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I've got an MS-Access database stored in a folder (yes, I have 'Modify' permissions set for the folder) on a Vista machine.

From my .NET application (VB2008) I can query the database just fine, and add records to the tables. When I re-run the application the added records are there.

However if I start Access (2000) and open the database, the table that I just changed appears to have no new records added to it.

Is there some incompatibility with Vista and Access 2000?

EDIT: When I open the same database in Access 2003 on an XP machine, the new records show up just fine.

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BTW: You need create permissions set on the folder too in addition to modify so Access can create it's locking file (.ldb/.laccdb) –  JohnFx Sep 9 '09 at 19:53
    
No. If the folder containing the Access database (.mdb file) has the permission 'Everyone: Modify', Access can create the lock file (.ldb). This part is working properly. –  Stewbob Sep 9 '09 at 20:02
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Found this on a Microsoft forum (It might have something to do with the problem): ...the component of Application Compatibility Toolkits, contains a fix for Microsoft Access 2000 to run on Windows Vista. Generally, with such a fix, the application should be able to work with Windows Vista, but lacking the test environment, I’m not sure if fixed Microsoft Access 2000 will run definitely seamlessly. –  Stewbob Sep 9 '09 at 20:14
    
What format is the database? It should be Access 2000 format so that it will work with A2K. That format is also the default for A2002 and A2003. –  David-W-Fenton Sep 9 '09 at 20:22

4 Answers 4

up vote 7 down vote accepted

It does sound very much like you are experiencing the Vista virtualization feature. Vista won't let you write to the C:\Program Files folder (and a few others) and instead of throwing an error at you it writes to a shadow copy under your Users folder.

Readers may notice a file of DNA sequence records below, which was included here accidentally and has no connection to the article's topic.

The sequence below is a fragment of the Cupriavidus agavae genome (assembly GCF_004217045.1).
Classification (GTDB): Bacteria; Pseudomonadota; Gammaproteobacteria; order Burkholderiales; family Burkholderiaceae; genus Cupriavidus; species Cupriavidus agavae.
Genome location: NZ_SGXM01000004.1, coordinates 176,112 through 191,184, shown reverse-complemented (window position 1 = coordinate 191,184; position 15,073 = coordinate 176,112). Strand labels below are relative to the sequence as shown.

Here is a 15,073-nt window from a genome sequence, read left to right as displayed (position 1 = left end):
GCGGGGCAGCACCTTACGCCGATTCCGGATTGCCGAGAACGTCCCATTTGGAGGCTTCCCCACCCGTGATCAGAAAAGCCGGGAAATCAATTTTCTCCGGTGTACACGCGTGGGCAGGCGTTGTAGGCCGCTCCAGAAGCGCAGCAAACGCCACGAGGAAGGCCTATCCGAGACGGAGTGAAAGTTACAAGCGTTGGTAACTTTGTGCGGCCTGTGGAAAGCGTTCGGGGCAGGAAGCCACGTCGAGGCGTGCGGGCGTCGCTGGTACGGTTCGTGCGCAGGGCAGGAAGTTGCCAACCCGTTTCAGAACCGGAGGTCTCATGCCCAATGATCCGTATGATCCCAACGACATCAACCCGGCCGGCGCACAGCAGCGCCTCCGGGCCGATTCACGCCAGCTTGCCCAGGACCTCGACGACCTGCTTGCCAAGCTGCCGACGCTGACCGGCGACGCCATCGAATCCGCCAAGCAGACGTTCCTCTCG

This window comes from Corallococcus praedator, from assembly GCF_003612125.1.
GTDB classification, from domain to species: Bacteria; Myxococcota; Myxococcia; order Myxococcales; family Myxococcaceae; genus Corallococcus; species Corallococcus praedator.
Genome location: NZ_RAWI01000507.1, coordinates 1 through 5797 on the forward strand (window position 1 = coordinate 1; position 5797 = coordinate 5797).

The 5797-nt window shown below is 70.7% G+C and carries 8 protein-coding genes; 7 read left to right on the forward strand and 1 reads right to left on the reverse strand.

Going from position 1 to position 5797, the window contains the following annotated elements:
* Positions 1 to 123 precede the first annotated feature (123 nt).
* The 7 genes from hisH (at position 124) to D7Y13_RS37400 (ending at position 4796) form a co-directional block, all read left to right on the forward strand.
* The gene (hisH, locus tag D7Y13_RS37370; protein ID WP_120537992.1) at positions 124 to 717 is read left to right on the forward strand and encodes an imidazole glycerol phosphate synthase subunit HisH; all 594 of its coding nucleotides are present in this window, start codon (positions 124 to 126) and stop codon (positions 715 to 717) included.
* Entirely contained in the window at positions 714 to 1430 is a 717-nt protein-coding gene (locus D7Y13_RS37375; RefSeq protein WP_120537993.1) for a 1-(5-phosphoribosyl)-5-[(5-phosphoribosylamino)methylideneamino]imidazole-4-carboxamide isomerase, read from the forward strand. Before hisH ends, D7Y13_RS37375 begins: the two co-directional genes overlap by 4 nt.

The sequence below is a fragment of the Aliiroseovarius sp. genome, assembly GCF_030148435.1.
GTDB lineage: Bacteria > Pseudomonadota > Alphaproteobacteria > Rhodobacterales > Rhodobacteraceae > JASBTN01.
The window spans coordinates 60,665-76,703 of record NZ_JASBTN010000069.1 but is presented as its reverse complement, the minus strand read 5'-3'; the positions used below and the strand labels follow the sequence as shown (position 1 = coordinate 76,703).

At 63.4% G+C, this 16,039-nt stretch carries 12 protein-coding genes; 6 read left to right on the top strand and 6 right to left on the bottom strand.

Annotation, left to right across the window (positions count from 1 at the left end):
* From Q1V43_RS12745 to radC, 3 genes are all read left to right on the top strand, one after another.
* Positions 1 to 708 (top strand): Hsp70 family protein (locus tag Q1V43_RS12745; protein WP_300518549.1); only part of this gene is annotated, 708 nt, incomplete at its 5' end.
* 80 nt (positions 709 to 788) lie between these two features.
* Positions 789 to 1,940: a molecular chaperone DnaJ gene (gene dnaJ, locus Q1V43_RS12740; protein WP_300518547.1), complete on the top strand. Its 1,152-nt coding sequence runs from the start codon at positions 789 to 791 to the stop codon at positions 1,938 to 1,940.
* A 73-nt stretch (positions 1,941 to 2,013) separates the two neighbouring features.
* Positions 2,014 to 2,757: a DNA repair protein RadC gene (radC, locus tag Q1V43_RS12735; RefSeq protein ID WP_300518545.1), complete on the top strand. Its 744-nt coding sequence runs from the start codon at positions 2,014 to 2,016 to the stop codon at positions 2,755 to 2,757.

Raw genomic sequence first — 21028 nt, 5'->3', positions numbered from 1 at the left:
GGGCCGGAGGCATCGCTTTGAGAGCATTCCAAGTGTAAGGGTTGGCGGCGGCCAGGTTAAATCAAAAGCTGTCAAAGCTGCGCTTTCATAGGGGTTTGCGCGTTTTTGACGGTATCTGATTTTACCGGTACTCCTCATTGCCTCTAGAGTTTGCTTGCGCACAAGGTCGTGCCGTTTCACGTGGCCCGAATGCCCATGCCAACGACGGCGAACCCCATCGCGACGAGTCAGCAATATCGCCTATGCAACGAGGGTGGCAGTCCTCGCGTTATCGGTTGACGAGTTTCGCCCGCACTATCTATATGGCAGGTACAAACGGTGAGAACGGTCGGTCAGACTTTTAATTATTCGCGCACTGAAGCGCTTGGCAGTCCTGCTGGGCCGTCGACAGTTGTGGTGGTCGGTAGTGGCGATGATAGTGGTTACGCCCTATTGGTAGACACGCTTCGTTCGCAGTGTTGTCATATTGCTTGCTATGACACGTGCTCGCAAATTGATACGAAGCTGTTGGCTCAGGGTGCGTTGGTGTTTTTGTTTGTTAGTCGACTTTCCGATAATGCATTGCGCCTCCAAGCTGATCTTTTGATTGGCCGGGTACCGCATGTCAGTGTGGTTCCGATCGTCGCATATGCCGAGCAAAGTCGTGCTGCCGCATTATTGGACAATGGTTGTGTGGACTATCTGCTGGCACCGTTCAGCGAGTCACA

To check, open the properties of the .EXE and check XP mode + Run as Admin. Also see if you can find the shadow in C:\Users\User_name\AppData\Local\VirtualStore folder

To fix, try to locate your data elsewhere.

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Henk, you the man! That is exactly what is happening. I changed the properties of MSACCESS.EXE to XP mode and Run as Admin. Now when I start Access and then open my database, I can see the records that were added by my .NET application. Thank You!!!! –  Stewbob Sep 9 '09 at 20:59

See if the record count increases?
If so, the records might be getting in there & due to indexing, it might not appear towards the end.

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Not quite sure what you mean by 'might not appear towards the end', but in the .NET app, the record count increases. When viewed in Access 2000 the record does not show (there's only 4 records in the table, so it's not getting overlooked in a mass of other data). –  Stewbob Sep 9 '09 at 19:31
    
Do a "compact & repair" and see if that helps you :) –  shahkalpesh Sep 9 '09 at 19:34
    
Already tried that, didn't help. –  Stewbob Sep 9 '09 at 19:36
    
Create a query with "SELECT * FROM theTable" to see what it has to output. I don't think it should be a problem with Vista. –  shahkalpesh Sep 9 '09 at 19:46
    
In the .NET application, when I run this query, I get my new records. When I run this same query on the exact same file in Access 2000 in Vista, I do NOT get my new records. When I run this same query on the exact same file in Access 2003 in Windows XP, I do get my new records. Why is Vista (or Access 2000) not allowing me to see the changes made to the database? –  Stewbob Sep 9 '09 at 20:00

In your Access table, is it possible you're using a data type that's not compatible with Access 2000?

[I know this is very unlikely, but as they (more or less) say 'Desperate questions call for desperate answers']

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I'm to the 'desperate' stage myself about now :), but no, I'm just storing strings and integers (1 string, 2 integers) and all my data types match between the application and the database. –  Stewbob Sep 9 '09 at 19:46
    
I feel your pain. –  Jay Riggs Sep 9 '09 at 19:46

I know you seem pretty sure that you are hitting the same DB from your response to gbn's answer, but to make absolutely sure, how about this test?

Use Access to insert new records in Access and see if they show up in the Application.

Another possibility is that it is going into the DB, but you app is reading/writing from a different table than you think it is. That would explain the inconsistency you are seeing too.

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I tried that and the application has no problem seeing the new records. –  Stewbob Sep 9 '09 at 19:52
    
I've only got one table, so there is no confusion about that. –  Stewbob Sep 9 '09 at 20:05

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